BOSTON – Sidney Crosby and the potent Penguins have been punchless.

Pittsburgh led the NHL in scoring in the regular season. It averaged 4.27 goals per game in the first two rounds of the playoffs. And the Penguins poured in 13 goals in the last two games of the Eastern Conference semifinals.

Since then?

No addition necessary.

The Penguins have just one goal in two losses on their home ice to the Boston Bruins.

To play there again this season, they must win Wednesday or Friday and avoid what seemed so improbable just a few days ago — being swept in the best-of-seven conference finals.

“Right now, we’re not liking the picture, down 0-2. They’re in control,” Penguins Coach Dan Bylsma said. “I don’t think we’re frustrated by the fact that we haven’t scored as much as (the fact that) they’re getting up leads, especially in Game 2.”

The Bruins won the opener 3-0 but led just 1-0 after two periods. The second game was much different.

They rolled to a 4-1 lead after one period and remained aggressive in finishing off their 6-1 rout. The Penguins’ effort waned as the game went on.

“It felt like every time we had a puck that was bouncing, we ended up giving it away,” Crosby said. “We gave them the game. We didn’t really do anything to give ourselves a chance to win.”

Combine that with the Bruins’ high level of play — disciplined on defense, organized on offense — and the pre-series chatter about the Penguins being favorites seems like so much nonsense.

But any talk that Boston will have an easy path to the Stanley Cup finals is just as premature.

“We’re going to have to play even better than we did because they’re going to be desperate,” Boston’s David Krejci said.

With a day off to ponder their problems and work at eliminating them, the Penguins’ offense could resurface.

“It’s about what we do in the next game,” Boston defenseman Andrew Ference said, “not about patting ourselves on the back for what’s already happened.”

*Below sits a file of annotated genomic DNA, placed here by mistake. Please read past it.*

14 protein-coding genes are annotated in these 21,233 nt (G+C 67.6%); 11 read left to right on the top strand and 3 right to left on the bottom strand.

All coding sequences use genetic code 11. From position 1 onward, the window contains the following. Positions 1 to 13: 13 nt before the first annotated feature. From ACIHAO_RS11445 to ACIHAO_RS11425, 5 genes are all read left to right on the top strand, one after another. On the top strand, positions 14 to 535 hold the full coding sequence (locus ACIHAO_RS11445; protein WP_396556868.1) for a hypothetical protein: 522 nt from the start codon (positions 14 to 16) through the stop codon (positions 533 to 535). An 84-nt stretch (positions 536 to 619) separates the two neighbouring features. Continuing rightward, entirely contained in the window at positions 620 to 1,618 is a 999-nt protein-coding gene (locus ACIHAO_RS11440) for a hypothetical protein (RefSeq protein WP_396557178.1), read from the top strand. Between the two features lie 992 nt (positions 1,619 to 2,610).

Both teams have overcome 2-0 deficits and gone on to win Stanley Cups.

“You don’t have a choice but to respect that team that you’re playing against, because they are a pretty potent team. Things can change pretty quickly in this game,” Boston Coach Claude Julien said. “I don’t think there’s any comfort level in our team right now.”

The Bruins have stymied the Penguins’ offense with pressure the length of the ice. A puck carrier gets past one forward then must contend with another, then a defenseman and, finally, Boston goaltender Tuukka Rask.

“I think it’s pretty obvious that we have layers,” Julien said. “Our guys are committed to come back and just making sure that there’s layer after layer that make it hard for them to get to our net.”

It’s been relatively easy for the Bruins to get to the Penguins’ goal, whether Tomas Vokoun or Marc-Andre Fleury is trying to protect it. Fleury replaced Vokoun after Krejci, the NHL postseason leading scorer, gave Boston a 3-0 lead at 16:31 of the first Monday night.

“We gave up the first goal both games and, from there, everyone is trying to do it on their own,” Vokoun said, “it’s just not going to work.”

Bylsma hasn’t said who will start Wednesday.

“I think there’s going to be some changes to our lineup,” he said, “and some of our combinations, our lines.”

No need for the Bruins to change anything.

All four lines have been productive. The defensive pairings have been strong. And Rask has been outstanding, stopping 55 of 56 shots in the series.